We've all drunk the Kool-Aid and believe in using the cloud.
And with almost 1 million active apps alone in the Apple Store it is no wonder why.
The cloud can create amazing opportunities for shared services and cost efficiencies.
The problem is that many are using the cloud at the edge.
They are taking the cloud to mean that they in government are simply service brokers, rather than accountable service providers.
In the service broker model, CIOs and leaders look for the best, cost effective service to use.
However, in NOT recognizing that they are the ultimate service providers for their customers, they are trying to outsource accountability and effectiveness.
Take for example, the recent failures of Healthcare.gov, there were at least 55 major contractors involved, but no major end-to-end testing done by HHS.
We can't outsource accountability--even though the cloud and outsourcing is tempting many to do just that.
Secretary Sebelius has said that the buck stops with her, but in the 3 1/2 years leading up to the rollout relied on the big technology cloud in the sky to provide the solution.
Moreover, while Sebelius as the business owner is talking responsibility for the mission failures of the site, isn't it the CIO who should be addressing the technology issues as well?
IT contractors and cloud providers play a vital role in helping the government develop and maintain our technology, but at the end of the day, we in the government are responsible to our mission users.
The relationship is one of partners in problem solving and IT product and service provision, rather than service brokers moving data from one cloud provider to the next, where a buck can simply be saved regardless of whether mission results, stability and security are at risk.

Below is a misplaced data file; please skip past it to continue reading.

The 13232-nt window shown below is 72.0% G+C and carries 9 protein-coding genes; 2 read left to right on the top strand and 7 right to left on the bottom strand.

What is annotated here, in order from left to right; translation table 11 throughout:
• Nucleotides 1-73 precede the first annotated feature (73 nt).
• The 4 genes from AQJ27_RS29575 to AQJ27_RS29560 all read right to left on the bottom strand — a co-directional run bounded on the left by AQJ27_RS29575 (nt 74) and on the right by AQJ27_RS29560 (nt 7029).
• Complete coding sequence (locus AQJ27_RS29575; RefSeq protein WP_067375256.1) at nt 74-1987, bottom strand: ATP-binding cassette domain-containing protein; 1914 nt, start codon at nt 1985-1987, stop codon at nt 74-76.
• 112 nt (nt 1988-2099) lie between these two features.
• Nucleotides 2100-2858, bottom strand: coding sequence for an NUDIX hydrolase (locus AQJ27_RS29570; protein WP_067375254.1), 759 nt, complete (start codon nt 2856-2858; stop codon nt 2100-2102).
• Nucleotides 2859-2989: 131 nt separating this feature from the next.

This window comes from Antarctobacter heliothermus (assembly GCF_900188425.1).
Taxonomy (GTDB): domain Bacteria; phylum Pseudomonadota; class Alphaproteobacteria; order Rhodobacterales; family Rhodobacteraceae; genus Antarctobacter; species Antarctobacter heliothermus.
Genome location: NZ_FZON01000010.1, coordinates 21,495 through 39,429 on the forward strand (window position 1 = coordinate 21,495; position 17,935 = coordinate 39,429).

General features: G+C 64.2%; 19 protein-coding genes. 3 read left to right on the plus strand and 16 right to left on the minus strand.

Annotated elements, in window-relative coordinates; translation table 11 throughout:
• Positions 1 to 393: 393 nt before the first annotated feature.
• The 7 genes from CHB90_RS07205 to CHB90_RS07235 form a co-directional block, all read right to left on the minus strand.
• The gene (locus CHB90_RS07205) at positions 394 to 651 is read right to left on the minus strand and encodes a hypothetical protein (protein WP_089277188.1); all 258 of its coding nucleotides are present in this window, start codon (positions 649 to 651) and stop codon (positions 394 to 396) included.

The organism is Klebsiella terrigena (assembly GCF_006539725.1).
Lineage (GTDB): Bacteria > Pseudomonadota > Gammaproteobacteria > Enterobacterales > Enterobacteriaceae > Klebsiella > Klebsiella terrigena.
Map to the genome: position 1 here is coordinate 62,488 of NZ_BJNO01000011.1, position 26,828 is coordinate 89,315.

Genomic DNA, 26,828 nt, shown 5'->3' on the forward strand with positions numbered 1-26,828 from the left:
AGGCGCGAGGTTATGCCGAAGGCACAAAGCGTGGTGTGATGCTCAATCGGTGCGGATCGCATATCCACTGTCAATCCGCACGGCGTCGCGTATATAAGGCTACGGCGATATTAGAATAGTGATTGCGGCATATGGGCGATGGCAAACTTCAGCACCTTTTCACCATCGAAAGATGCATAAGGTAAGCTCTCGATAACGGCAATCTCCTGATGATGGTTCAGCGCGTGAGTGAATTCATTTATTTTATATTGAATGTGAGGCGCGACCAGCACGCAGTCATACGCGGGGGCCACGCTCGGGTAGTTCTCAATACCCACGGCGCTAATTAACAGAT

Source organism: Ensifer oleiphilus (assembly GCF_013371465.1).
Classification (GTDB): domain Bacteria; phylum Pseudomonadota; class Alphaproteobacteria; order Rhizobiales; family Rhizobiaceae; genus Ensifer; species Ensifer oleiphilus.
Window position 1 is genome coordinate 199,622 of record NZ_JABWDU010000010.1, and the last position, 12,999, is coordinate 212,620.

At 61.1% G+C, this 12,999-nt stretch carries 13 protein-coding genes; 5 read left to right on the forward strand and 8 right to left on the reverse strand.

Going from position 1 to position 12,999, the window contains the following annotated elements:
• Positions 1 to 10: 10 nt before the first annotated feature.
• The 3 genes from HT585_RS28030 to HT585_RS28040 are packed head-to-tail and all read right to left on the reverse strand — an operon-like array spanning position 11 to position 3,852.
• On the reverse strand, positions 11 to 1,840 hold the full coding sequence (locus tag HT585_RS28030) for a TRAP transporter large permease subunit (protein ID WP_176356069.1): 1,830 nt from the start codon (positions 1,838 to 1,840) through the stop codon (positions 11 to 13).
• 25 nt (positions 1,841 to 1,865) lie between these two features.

In fact, Bloomberg BusinessWeek outlines the 3 successful principles used in the creation of consumerfinance.gov by the new CFPB, and it includes: "Have in-house strategy, design, and tech"!
Some in government say we cannot attract good IT people.
Maybe true, if we continue to freeze salaries, cut benefits, furlough employees, and take away the zest and responsibility for technology solutions from our own very talented technologists.
Government must be a place where we can attract technology talent, so we can identify requirements with our customers, work with partners on solutions, and tailors COTS, GOTS, open source solutions and cloud services to our mission needs.
When Sebelius was asked on The Hill about whether Healthcare.gov crashed, she said it never crashed, which was technically incorrect as the site was down.
The cloud is great source for IT provision, but the pendulum is swinging too far and fast, and it will by necessity come back towards the center, where it belongs as an opportunity, not a compliance mandate.
Hopefully, this will happen before too many CIOs gut the technology know-how they do have and the accountability they should provide.
(Adapted from my blog at www.andyblumenthal.com)